But if he would be diligent enough to tell me just what it is I got wrong, that would be lovely - how can I be both "substance-free" and wrong? A time for choosing! And since he has decided that the key evidence of my Evil Heart can be found in my comments section, I exhort him to weigh my comment cited above. Seemed clear to me.
Oh, well - what else would a weasel do? He would willfully mischaracterize the attacks upon him:
And there are plenty of others who, needless to say, followed along, applying a whole range of derogatory attributes to my credibility and judgment this weekend for having pointed out that the Gilliard e-mail is fake and, beyond that, that TNR's journalistic behavior in printing it was questionable at best.
No, I did not question whether the "Gilliard" email was accurate, a point which seems to have confounded him. I questioned his judgment in insisting on his
alien abduction fabrication theory. And how is that theory working out? At this point, we have a strong denial from Zengerle and not even a whisper of a plausible scenario from Greenwald as to why the mysterious source might want to have forwarded three longish emails and then fabricated a fourth.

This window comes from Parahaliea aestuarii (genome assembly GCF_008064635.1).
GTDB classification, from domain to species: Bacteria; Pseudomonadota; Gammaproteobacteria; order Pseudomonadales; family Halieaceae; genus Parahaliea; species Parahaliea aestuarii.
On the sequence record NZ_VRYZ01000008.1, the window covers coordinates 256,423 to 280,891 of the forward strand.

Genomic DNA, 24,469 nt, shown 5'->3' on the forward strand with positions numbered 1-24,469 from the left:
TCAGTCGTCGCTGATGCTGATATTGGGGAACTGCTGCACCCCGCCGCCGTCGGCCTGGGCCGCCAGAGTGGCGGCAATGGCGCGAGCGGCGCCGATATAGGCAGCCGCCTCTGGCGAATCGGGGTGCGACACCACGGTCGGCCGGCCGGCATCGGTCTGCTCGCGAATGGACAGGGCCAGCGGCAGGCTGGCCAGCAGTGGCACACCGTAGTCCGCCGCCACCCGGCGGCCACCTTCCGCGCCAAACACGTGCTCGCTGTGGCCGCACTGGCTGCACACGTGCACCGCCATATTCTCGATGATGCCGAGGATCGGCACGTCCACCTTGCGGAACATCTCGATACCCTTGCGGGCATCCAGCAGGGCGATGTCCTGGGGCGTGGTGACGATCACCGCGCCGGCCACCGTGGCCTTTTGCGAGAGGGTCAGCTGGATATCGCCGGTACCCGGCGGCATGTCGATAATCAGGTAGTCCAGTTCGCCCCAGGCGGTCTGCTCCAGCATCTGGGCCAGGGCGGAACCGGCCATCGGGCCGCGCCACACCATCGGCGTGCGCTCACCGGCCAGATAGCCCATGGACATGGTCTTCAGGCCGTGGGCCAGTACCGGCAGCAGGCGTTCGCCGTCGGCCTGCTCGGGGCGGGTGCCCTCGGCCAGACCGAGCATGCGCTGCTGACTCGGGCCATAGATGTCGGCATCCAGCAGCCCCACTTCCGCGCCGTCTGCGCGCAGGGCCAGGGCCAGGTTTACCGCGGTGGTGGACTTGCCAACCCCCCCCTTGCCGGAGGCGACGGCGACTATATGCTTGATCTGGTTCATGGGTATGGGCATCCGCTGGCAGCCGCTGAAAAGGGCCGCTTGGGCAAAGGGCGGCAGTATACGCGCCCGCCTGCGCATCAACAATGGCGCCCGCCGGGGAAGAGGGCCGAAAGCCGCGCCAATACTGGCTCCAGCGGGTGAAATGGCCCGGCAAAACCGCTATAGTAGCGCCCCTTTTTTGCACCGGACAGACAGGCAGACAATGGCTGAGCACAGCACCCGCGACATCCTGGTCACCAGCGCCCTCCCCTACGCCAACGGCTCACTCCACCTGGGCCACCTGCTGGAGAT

Let's see - a weasel would build a nest of straw:
All weekend, people who had no evidence or proof whatsoever that the Gilliard e-mail was authentic were insisting -- in the face of waves of evidence to the contrary -- that the e-mail was authentic and that I was a liar, a moron, a hysteric, etc. Their desire for the e-mail to be authentic, and for me to be wrong, swamped any assessment of the evidence.
I am sure that in this wonderful wide world, someone can be found to match that description. But I don't think there were many, not at my site anyway.
I find this interesting, from Greenwald:
Personally, if I told my readers that another blogger was lying or was drowning in paranoia when making certain claims, only for those claims to turn out to have been true all along, I'd be quite eager to retract my accusations and apologize for them as clearly and prominently as I could.
I look forward to his acknowledgment that the Stephen Glass insinuation was over the top.
And I'll stop here:
Maguire pathetically continues to insist that I really was wrong, and Maguire right, and that Zengerle's confession that the Gilliard e-mail was fake somehow does not really support my claim.